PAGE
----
1.  If you are covered under the S1 scheme and are legally resident in France on Brexit day, you will continue to benefit from health cover for yourself and your dependents for a period of 2 years ‘under the same conditions as a person covered under the French régime’.

2.  The period of two years may be reduced if a bilateral health care agreement is concluded with the UK that would continue a reciprocal health care system between the two countries.

3.  If at the end of the two year period there is no bilateral agreement between France and the UK, then the means of access to the health care system for S1 holders will be re-examined.

4. What the ordonnance doesn’t tell us is whether cotisations would be due (à la PU…

What rights for the British in France if there's no deal? Part 4: family members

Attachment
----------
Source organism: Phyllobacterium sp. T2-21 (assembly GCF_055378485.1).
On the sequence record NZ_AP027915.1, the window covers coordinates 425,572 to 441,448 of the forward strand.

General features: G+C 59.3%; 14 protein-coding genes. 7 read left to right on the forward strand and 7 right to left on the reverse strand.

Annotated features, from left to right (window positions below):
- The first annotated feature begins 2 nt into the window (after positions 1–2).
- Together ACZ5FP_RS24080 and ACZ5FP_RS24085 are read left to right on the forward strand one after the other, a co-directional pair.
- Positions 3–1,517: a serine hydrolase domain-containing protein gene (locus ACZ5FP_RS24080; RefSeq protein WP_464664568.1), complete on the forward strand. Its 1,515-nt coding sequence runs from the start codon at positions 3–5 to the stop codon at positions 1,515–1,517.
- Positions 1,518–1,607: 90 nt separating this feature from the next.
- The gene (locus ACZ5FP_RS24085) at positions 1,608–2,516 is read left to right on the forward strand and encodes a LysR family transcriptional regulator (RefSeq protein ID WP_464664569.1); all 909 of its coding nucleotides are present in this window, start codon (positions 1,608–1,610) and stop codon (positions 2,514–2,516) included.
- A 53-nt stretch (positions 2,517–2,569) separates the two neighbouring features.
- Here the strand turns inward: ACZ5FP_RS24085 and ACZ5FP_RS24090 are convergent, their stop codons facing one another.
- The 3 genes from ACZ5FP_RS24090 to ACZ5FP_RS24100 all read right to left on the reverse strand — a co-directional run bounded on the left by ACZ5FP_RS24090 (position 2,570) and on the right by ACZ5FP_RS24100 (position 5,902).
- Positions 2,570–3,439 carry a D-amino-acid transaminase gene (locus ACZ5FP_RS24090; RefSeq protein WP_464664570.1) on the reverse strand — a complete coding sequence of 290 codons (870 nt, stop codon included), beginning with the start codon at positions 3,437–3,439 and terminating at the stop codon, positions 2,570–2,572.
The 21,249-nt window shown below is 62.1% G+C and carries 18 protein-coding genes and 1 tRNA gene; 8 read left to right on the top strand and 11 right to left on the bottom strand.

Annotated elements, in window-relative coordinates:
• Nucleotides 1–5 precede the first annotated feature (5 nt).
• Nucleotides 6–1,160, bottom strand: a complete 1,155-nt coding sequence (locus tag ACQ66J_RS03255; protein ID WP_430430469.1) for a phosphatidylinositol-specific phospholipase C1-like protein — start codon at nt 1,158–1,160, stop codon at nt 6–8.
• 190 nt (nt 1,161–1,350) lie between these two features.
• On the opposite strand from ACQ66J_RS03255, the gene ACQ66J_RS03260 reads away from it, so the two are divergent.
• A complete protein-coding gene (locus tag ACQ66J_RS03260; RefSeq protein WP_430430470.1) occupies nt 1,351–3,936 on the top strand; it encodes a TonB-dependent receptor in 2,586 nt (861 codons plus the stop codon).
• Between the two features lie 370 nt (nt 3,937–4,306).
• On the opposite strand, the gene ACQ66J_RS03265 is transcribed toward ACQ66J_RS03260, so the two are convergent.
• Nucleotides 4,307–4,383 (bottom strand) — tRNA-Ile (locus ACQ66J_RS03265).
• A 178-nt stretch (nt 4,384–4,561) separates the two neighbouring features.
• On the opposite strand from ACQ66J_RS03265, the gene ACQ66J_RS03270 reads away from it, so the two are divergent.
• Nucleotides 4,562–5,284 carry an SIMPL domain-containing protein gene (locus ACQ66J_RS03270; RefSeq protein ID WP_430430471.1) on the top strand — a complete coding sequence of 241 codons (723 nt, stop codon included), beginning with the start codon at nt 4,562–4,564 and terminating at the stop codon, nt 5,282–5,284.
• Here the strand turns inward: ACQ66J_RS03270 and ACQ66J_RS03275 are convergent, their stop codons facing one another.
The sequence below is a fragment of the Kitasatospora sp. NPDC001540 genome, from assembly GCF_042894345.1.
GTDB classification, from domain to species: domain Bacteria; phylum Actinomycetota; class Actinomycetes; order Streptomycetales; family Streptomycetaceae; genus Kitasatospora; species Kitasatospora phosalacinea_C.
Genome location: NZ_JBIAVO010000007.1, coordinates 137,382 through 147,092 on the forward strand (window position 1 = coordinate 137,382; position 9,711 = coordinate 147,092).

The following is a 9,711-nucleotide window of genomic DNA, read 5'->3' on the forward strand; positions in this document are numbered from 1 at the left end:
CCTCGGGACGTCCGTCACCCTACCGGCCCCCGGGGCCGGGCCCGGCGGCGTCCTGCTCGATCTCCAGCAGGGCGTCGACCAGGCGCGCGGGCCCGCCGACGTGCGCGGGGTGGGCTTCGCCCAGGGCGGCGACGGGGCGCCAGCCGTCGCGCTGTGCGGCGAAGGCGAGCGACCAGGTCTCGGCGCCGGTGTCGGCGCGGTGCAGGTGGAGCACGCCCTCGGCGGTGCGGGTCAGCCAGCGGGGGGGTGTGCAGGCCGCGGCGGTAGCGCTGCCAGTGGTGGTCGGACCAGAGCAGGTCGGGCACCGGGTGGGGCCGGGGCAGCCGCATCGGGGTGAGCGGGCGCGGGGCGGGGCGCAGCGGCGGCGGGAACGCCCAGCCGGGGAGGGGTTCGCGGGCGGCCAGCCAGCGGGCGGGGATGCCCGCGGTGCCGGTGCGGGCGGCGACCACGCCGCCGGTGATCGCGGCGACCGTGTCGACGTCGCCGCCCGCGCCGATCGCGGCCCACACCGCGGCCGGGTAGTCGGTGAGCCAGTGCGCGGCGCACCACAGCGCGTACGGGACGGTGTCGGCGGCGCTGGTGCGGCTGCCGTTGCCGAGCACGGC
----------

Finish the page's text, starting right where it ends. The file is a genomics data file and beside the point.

There are three paragraphs in the ordonnance dealing with family members. Please make sure you’ve read Posts 1, 2 and 3 before you read this one as to understand this post you need to understand those first! As with the entire ordonnance, much of the information needs to be understood in the context of other legislation, so, as they say … it’s complicated!

1. A ‘family member’ is defined as follows: a direct descendant who is under the age of 21 years or is dependent on you; a direct ascendant who is dependent on you, your ‘conjoint’ (see next paragraph), an ascendant or direct descendant who is dependent on your ‘conjoint’.

2; In ‘droit commun’ - the normal régime that applies to TCNs - your conjoint can be the person you’re married to, or it can be the person you’re PACS’d with. If you’re PACS’d you’re expected to show evidence of your life together in France before your application, usually for I year. If you live together without a PACS you need to show even more proof of your lif…

What rights for the British in France if there's no deal? Part 3: residence of 5 years or more